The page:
Thanks for reading,
      Dugie
    • By The_Raw
      What a place, it's practically like a museum with all the religious artefacts, old photographs and documents left behind. The last I heard a local Rabbi has now taken the Torah scrolls to safety so we were lucky to have seen them on our viit. I visited with a non-member.
      This synagogue was designed by architect Alfred Ernest Shennan, famous for designing many cinemas in the area. The foundation stone was laid on 14th June 1936 by Baron Tobias Globe in the presence of Dr J.H. Hertz, the chief Rabbi of the British Emire at the time. The building was consecrated on 15th August 1937. During the Second World War the synagogue became a refuge for families who had been rendered homeless by heavy bombing during the Blitz. Over the years eventually the congregation dwindled in size until there were less than 40 regular worshippers and only one service per week so on January the 8th 2007, the doors finally closed after almost 70 years. The building was already listed but in 2008 the status was upgraded to a Grade II listing. English Heritage agreed the change after plans were filed which proposed to convert the concrete, steel and brick building into apartments. The listing report describes the synagogue as “one of the finest art deco synagogues in the countryâ€Â, and the upgrading puts the synagogue in the top 5% of all listed buildings in the UK at this time.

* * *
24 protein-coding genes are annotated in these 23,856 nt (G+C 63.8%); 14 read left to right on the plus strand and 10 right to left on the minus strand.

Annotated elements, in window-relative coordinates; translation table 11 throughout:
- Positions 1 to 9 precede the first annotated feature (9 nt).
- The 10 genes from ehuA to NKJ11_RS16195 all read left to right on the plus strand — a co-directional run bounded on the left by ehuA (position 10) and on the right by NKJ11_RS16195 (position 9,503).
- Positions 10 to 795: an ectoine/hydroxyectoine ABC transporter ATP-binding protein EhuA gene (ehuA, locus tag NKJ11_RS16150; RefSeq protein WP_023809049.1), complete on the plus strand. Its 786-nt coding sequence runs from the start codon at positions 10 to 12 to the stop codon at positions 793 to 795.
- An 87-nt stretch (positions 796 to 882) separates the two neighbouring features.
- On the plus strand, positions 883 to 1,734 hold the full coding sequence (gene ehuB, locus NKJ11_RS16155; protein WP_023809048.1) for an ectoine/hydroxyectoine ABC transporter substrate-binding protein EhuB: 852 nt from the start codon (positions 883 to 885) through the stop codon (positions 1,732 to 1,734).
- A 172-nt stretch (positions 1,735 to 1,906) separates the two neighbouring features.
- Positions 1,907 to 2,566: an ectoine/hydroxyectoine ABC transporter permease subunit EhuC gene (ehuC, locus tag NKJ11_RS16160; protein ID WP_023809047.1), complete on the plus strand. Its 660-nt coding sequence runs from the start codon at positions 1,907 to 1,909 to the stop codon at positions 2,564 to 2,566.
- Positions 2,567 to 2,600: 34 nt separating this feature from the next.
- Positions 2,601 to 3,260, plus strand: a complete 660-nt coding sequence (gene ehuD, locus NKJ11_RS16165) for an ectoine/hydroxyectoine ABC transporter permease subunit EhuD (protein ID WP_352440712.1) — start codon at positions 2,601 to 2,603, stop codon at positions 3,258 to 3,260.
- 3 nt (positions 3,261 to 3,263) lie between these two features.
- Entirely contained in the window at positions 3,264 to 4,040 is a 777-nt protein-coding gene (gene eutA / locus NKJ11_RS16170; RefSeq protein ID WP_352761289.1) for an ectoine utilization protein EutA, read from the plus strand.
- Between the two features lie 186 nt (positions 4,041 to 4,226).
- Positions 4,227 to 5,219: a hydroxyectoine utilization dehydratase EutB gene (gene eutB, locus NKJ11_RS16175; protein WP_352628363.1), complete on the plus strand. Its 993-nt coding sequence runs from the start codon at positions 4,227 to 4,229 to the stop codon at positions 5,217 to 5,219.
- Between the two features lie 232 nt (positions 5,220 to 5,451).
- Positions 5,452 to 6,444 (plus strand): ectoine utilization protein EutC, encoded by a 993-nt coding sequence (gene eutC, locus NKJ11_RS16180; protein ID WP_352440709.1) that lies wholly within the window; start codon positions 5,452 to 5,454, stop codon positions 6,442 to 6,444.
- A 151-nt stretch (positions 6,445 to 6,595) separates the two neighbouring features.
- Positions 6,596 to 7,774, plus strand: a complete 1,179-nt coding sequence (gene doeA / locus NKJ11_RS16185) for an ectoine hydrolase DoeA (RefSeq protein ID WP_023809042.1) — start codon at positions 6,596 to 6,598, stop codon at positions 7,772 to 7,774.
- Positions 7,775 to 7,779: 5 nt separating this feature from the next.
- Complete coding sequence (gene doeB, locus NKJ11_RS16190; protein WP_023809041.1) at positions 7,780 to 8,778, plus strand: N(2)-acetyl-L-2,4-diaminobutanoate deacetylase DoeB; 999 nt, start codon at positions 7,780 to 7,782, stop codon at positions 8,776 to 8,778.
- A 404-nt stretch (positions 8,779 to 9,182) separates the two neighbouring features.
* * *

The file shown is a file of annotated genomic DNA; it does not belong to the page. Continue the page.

The pics, a few the same as everyone else's and hopefully a few different ones:
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      Thanks for looking